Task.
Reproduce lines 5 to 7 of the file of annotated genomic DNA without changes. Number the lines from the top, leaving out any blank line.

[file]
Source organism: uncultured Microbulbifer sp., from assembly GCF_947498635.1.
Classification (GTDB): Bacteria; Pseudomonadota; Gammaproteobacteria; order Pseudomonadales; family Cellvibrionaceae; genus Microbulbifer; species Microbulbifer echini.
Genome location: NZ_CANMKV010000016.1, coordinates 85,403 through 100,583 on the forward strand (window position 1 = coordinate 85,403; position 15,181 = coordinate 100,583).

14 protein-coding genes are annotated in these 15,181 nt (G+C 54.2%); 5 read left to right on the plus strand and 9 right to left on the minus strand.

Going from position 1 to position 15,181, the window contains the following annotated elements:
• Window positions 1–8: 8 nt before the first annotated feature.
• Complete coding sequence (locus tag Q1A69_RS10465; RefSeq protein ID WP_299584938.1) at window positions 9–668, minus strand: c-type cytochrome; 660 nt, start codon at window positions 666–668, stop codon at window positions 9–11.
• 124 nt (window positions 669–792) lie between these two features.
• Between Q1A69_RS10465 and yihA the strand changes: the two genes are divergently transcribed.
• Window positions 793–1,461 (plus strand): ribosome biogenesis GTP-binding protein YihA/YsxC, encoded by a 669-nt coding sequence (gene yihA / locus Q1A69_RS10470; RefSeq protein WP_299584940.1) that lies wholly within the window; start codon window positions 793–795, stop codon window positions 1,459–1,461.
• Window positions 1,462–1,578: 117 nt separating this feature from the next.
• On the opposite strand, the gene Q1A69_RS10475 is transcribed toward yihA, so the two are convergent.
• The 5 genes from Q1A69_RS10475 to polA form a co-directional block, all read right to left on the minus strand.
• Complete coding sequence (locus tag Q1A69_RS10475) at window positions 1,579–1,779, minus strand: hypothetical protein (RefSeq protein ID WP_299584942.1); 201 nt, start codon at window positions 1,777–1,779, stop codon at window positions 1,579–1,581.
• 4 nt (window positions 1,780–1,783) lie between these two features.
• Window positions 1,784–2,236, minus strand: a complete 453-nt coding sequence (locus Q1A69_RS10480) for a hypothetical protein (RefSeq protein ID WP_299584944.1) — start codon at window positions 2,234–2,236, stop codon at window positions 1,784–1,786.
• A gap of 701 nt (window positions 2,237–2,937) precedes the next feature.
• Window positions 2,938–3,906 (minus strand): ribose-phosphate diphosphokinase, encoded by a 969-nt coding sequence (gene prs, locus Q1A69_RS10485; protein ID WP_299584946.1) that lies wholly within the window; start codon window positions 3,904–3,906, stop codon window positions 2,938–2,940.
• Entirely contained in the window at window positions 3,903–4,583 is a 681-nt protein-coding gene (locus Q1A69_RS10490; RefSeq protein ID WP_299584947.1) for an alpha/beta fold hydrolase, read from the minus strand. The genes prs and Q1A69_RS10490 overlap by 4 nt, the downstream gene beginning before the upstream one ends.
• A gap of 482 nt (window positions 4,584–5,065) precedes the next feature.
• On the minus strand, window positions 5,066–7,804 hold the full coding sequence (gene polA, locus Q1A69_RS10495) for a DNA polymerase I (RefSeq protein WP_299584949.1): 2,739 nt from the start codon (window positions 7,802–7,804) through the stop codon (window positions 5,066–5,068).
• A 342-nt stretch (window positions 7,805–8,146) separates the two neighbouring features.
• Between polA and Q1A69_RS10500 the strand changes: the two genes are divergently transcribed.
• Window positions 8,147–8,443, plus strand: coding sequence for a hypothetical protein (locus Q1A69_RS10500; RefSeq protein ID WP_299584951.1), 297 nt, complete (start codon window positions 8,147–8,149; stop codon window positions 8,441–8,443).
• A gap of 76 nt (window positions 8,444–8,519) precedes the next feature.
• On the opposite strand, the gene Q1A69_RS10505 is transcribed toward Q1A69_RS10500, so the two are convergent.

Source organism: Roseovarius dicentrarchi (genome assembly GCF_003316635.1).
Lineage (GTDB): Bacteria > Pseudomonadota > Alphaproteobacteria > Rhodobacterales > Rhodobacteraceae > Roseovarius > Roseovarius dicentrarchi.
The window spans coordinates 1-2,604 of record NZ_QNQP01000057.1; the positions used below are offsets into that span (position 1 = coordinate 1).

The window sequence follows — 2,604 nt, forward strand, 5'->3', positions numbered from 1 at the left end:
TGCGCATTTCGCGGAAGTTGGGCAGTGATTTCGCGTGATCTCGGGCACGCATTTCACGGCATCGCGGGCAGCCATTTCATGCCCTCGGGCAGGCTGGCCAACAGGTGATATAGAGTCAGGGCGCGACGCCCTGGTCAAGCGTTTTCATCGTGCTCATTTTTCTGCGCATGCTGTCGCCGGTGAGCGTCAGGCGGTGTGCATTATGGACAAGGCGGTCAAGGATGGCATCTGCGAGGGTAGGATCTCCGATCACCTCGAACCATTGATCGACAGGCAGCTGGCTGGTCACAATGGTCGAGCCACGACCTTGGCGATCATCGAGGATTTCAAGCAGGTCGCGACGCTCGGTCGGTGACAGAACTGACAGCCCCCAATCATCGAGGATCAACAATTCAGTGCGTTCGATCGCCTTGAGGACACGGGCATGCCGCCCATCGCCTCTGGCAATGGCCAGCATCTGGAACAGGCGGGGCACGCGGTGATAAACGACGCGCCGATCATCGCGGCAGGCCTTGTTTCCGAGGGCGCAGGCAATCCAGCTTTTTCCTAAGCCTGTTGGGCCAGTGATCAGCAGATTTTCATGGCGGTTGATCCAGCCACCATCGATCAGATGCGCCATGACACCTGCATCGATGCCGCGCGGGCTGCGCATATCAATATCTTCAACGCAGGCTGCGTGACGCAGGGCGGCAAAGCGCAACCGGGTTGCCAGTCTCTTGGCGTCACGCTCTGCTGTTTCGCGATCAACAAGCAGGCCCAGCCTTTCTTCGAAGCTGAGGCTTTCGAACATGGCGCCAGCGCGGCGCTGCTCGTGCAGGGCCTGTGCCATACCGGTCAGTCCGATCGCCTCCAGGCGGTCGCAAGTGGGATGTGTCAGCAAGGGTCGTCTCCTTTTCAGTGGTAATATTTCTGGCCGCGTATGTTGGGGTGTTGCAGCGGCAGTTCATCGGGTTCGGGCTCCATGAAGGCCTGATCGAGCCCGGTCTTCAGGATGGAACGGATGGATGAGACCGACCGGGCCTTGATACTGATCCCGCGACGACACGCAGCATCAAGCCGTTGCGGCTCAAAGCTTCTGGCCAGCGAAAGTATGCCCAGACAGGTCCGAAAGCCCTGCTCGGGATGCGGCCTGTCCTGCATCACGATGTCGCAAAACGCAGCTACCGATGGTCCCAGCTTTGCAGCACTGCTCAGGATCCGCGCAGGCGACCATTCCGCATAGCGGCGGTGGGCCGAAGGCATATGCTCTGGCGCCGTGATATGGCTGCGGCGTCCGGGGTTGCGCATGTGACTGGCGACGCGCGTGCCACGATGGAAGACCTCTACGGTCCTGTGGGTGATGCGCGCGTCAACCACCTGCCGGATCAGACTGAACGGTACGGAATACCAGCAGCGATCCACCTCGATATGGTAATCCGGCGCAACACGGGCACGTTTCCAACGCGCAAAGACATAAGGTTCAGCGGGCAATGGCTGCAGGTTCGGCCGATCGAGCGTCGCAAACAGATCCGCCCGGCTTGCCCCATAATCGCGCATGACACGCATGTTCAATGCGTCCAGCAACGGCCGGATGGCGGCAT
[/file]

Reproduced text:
Going from position 1 to position 15,181, the window contains the following annotated elements:
• Window positions 1–8: 8 nt before the first annotated feature.
• Complete coding sequence (locus tag Q1A69_RS10465; RefSeq protein ID WP_299584938.1) at window positions 9–668, minus strand: c-type cytochrome; 660 nt, start codon at window positions 666–668, stop codon at window positions 9–11.